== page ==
Her book Menopocalypse is Amanda's way of bringing attention to the fact that women need information and, once they have it, can actually thrive through this change.
Listen to the conversation. Buy and read the book. Join us at Gennev to learn more from experts in menopause and menopause care.
Is there a connection between estrogen and breast cancer? Maybe, but it may not be what you think. Gennev CEO Jill Angelo talks with Dr. Avrum Bluming, Dr. Joanne Weidhaas, and Dr. Rebecca Dunsmoor-Su on hormones, cancer risk, and the WHI study that changed everything.
Listen to the podcast, then visit Gennev.com for more information.
Science is starting to uncover the many ways our gut flora affect our health. While many of us still believe the beneficial bacteria is good for digestion (and it is), it does a whole lot more.
In this podcast, metabolic surgeon and gut expert Dr. Erika La Vella talks with Gennev's Director of Health Coaching Stasi Kasianchuk about the bi-directional relationship between your gut and your brain.
The "Gut-Brain Axis" affects your perception, cognition, your nervous system, your mood, pretty much everything. Given that, and how cattywampus everything is during menopause anyway, doesn't it make sense to be sure your gut is getting exactly what it needs?
When you look your best, it's easier to feel confident. Unfortunately, midlife seems to conspire against us, at least by today's cultural standards of "best," with thicker waistlines, more wrinkled skin, and flyaway hair.
One of the first things we notice when we see someone for the first time is their hair — and this is especially true of women. If our previously shiny, glossy, thick hair is now dry, thinner, and frizzy, we feel we're not making our best first impression. That can undermine confidence before we even open our mouths.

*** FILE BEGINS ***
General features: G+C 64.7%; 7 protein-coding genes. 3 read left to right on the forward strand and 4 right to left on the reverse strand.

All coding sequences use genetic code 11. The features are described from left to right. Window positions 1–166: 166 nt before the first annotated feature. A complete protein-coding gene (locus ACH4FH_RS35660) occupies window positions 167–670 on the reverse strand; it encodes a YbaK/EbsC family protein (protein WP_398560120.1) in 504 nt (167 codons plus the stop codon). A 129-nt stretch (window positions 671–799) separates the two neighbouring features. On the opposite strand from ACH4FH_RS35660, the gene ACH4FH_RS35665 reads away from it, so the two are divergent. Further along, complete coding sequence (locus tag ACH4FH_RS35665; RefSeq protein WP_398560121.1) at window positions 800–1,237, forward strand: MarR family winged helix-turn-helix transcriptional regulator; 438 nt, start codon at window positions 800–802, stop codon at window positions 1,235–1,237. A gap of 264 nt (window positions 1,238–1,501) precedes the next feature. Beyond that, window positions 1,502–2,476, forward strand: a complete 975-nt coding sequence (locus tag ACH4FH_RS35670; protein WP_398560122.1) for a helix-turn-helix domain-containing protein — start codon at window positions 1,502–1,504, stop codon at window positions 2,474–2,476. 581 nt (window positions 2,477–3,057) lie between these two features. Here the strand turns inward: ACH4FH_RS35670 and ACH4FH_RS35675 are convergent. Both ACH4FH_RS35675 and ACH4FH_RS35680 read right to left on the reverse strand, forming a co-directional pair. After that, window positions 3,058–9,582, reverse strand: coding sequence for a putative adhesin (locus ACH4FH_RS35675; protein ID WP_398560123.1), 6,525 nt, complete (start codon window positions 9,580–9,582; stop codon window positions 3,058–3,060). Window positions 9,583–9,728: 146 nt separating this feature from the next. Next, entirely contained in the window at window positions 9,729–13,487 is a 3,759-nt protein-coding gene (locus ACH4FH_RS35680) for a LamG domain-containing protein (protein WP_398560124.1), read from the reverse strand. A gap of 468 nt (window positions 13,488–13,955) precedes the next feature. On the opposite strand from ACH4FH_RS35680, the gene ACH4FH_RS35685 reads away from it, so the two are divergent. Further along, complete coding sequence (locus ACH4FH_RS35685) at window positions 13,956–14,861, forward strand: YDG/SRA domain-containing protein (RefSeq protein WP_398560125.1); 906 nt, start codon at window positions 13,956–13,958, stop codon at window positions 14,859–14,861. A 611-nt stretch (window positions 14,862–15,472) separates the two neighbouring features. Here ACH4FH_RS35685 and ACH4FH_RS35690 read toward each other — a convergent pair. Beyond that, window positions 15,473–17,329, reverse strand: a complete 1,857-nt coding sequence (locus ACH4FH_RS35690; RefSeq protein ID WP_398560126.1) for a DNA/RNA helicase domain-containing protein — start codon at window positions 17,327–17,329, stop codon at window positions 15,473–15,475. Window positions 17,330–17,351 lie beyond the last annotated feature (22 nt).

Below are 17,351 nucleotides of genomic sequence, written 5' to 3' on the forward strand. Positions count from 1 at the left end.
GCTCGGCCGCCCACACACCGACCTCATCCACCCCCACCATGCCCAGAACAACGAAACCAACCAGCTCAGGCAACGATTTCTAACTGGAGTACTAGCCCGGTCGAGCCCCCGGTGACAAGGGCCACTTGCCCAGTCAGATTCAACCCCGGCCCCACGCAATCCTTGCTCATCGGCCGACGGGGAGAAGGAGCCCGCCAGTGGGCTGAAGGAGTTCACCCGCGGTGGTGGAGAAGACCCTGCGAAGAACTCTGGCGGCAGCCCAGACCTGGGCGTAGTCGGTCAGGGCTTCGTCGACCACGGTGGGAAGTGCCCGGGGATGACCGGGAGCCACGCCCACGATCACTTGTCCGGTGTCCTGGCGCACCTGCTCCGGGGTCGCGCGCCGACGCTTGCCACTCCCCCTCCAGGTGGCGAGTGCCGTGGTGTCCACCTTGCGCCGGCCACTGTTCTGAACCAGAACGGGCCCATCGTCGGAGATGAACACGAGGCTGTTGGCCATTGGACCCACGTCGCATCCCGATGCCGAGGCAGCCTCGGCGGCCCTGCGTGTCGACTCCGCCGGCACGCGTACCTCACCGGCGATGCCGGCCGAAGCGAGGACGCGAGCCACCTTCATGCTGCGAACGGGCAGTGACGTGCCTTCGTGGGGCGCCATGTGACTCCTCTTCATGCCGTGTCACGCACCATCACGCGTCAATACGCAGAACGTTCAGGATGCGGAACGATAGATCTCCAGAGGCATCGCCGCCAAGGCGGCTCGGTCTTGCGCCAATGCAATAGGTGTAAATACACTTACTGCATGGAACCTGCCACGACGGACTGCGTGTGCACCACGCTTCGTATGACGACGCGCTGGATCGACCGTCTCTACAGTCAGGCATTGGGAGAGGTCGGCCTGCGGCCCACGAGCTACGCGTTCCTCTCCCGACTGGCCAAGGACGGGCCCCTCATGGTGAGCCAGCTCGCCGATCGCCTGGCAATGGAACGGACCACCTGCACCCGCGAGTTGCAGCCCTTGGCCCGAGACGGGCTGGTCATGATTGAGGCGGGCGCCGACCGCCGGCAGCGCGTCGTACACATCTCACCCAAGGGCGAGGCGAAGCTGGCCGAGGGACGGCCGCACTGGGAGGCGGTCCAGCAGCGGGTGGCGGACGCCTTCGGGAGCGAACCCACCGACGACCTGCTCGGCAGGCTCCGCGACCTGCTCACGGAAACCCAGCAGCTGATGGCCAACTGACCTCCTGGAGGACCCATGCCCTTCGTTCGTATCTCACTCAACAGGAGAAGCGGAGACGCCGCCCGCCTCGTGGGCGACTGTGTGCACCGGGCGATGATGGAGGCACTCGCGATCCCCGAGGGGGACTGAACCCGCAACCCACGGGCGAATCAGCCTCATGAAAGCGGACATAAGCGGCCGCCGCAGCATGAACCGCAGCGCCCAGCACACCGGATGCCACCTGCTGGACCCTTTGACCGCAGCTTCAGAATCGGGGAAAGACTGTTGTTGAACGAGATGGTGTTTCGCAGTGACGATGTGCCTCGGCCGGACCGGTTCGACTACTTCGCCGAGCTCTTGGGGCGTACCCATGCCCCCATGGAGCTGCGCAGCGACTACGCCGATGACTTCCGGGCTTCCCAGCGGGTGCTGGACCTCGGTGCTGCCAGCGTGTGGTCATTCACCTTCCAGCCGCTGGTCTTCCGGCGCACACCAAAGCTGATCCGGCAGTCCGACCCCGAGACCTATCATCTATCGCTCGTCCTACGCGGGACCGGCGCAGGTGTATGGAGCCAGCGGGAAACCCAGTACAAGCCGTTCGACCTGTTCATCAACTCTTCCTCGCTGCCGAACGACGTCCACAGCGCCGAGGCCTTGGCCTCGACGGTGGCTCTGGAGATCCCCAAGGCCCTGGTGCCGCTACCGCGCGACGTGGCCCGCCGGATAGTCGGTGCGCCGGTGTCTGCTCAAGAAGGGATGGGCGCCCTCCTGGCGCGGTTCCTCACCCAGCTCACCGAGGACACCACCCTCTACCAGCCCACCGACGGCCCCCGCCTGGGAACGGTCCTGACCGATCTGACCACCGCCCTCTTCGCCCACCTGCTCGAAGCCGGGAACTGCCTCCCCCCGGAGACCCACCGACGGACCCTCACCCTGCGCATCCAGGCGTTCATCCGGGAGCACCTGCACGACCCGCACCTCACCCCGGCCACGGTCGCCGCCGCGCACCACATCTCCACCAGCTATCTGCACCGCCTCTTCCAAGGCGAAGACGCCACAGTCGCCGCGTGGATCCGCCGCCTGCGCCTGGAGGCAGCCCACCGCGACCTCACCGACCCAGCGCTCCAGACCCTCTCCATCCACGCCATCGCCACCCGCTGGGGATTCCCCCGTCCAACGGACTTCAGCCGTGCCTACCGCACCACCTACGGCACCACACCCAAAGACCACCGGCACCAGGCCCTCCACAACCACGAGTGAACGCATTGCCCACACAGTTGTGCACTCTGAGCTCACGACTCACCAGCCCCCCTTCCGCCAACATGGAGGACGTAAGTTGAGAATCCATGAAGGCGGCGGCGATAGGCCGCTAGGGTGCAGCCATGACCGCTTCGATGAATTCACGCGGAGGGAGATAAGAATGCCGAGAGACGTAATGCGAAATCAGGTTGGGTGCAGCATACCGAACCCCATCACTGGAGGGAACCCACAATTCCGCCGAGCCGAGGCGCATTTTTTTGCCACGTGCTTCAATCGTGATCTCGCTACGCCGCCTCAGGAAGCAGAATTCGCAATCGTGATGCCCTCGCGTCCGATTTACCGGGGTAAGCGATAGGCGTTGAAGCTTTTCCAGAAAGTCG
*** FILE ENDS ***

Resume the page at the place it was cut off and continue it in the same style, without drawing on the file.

To help women feel better about their hair, whether it's to make a better first impression or just happier moments in front of the mirror, Sonsoles Gonzalez founded Better Not Younger, a haircare brand focused on the changes many women experience as they age.
Better Not Younger isn't just dedicated to healthier hair, though; it's also changing the conversation around women and aging.
As an executive in the haircare industry, Sonsoles noticed that products were always geared toward the "18-44 year old women" market. What happens when a woman turns 45, she asked?
Apparently, as far as the large brands go, 45-year-old women and older pretty much cease to exist. But at 52 or 53, Sonsoles, says, she still felt youthful and attractive — not ready for invisibility!
So she started her own company that researched the needs of women in this demographic and began providing products that work.
In this podcast, Better Not Younger CEO Sonsoles Gonzalez and Gennev CEO Jill Angelo talk about providing products for women in midlife and how our culture is slowly shifting to recognize the unique value and beauty of women 40 and over.
Take a moment to listen, then learn more about Gennev and Better Not Younger at Gennev.com.
How do you discuss a “taboo” topic like menopause on a public forum like a podcast? With humor, insight, wisdom, and patience!
Meet Colleen Ricci Rosenblum and Bridgett Biagi Garratt, the forces behind the hit podcast for midlife women: Hot Flashes & Cool Topics.
A year and 60-or-so episodes out from their launch, and Colleen and Bridgett have a genuine hit on their hands.
They've talked about the things you might imagine, given their title: peri/menopause, being empty nesters and relationships with adult children, etc.
But they've taken on some tougher topics as well, including Colleen's daughter's history with an eating disorder, difficult pregnancies, divorce, and suicide.
Initially, they reached out to Gennev to feature Gennev CEO Jill Angelo on a podcast; they were so delightful and informed and fun, we asked them to return the favor.
What follows is a great conversation about midlife, menopause, the (glacially slow) changing attitudes towards women's health, and what it's like to go in the public eye and share intimate information.